Mother of Alberta boy who died of meningitis breaks down testifying at trial

The mother of a toddler who died of bacterial meningitis broke down several times while she testified at her trial Tuesday that she is still haunted by her boy's death.

Collet Stephan was holding her son when his breathing first stopped

Collet Stephan, shown left in a 2016 image, says she pinched her son Ezekiel's nose and blew into his mouth after he stopped breathing in March 2012. (Left, David Rossiter/Canadian Press; right, Facebook)

The mother of an Alberta toddler who died of bacterial meningitis broke down several times while she testified at her trial Tuesday that she is still haunted by her boy's death.

Collet Stephan told the court in Lethbridge, Alta., that she still counts Ezekiel among her current living children, even though he died in March 2012..

"He's my son," she said tearfully. "My role as a stay-at-home mom is to care for my children. It's my purpose. It's why I was put on Earth."

Stephan and her husband, David, who now live in Grande Prairie, Alta., are charged with failing to provide the necessaries of life for Ezekiel. He was about 19 months old when he died in March 2012. (Although unusual in everyday parlance, the word "necessaries" — not "necessities" — is the term the legal system uses.)

David and Collet Stephan, shown in a 2016 photo, are on trial for the second time for failing to provide the necessaries of life for 19-month-old Ezekiel. (David Rossiter/Canadian Press)

The Crown argues the Stephans should have sought medical treatment for the boy sooner. The couple opted instead to treat him with alternative medicines for weeks before he stopped breathing.

A jury convicted the couple on the charge in 2016, but the Supreme Court of Canada ordered a second trial last year. It is being heard by a judge without a jury, and David Stephan is acting as his own lawyer. 

Collet Stephan testified that she has vivid memories of some aspects of Ezekiel's death but has blocked out others.

"It was an extremely traumatic time which no parent should have to go through," she said.

Stephan was holding her son and listening to his irregular breathing when he first stopped.

David Stephan called 911, but when Ezekiel started breathing again, the father declined an ambulance.

Irregular breathing

"I had patted him on the back and he started breathing again," Collet Stephan told court Tuesday. "I carried him to the bedroom and when I laid him on the bed he stopped breathing again."

She said she pinched his nose and blew into his mouth and he coughed up mucus and fluid and seemed to improve.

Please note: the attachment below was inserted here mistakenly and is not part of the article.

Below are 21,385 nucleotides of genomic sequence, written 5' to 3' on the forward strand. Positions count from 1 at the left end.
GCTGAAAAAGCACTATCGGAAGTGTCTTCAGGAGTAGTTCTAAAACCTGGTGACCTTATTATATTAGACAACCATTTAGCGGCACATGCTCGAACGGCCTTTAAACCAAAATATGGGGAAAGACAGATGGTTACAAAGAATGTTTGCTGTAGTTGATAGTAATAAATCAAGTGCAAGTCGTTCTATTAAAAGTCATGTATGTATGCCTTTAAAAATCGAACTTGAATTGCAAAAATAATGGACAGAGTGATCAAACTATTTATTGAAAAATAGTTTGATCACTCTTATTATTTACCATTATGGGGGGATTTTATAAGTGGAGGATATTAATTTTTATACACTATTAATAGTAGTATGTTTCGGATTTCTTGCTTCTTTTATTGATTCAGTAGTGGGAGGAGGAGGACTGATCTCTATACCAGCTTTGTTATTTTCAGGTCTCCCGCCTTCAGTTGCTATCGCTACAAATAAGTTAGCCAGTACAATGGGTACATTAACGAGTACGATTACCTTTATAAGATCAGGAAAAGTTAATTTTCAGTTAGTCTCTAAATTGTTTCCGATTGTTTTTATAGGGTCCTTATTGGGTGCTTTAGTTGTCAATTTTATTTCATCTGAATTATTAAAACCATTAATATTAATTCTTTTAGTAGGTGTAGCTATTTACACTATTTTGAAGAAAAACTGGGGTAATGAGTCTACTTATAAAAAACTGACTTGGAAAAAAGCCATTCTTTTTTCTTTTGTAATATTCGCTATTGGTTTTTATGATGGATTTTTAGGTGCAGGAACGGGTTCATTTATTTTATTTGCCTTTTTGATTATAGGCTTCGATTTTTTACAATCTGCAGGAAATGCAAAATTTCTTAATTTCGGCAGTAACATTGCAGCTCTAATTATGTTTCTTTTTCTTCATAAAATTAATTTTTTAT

They called 911 while driving him to meet an ambulance that could rush him to the hospital in Cardston.

The court earlier heard that, by the time paramedics got involved, Ezekiel had no pulse and no neurological activity..

The couple have testified that they originally thought Ezekiel had croup and began treating him with natural remedies.

Two weeks before he was rushed to hospital, the toddler's condition had worsened to the point that they discussed whether they should take him to a hospital. Despite a fever and a lack of energy, they didn't think it was serious enough.

"I didn't see any health concerns warranting him to see the doctor," she said.

David Stephan earlier testified they eventually concluded Ezekiel may have contracted viral meningitis. It is less serious and usually clears up on its own, but the bacterial form can be fatal if not treated quickly with antibiotics.

"I recall distinctly that bacterial meningitis wasn't on the radar," David Stephan told Crown prosecutor Britta Kristensen during her cross-examination.

"If we thought he had a fatal infection, we would have been to the doctor right away."

He testified that his wife did call a friend at one point who was a nurse and a midwife. The friend mentioned the possibility Ezekiel might have meningitis but she wasn't sure. 

Court also heard that at one point, the Stephans took Ezekiel to Lethbridge so they could buy remedies but according to prosecutor Britta Kristensen, the toddler's body was so stiff at that point that the couple was unable to get him into his car seat and instead had him lie on a mattress in the back of their car.

David Stephan told court that he was "100 per cent convinced" that Ezekiel had recovered, until he noticed the child had an odd breathing pattern.

He said the couple continued to treat him with natural remedies, even after he was declared brain dead at the children's hospital in Calgary.

"We were given no hope whatsoever. We weren't willing to let go," he said.

"We would cling onto anything."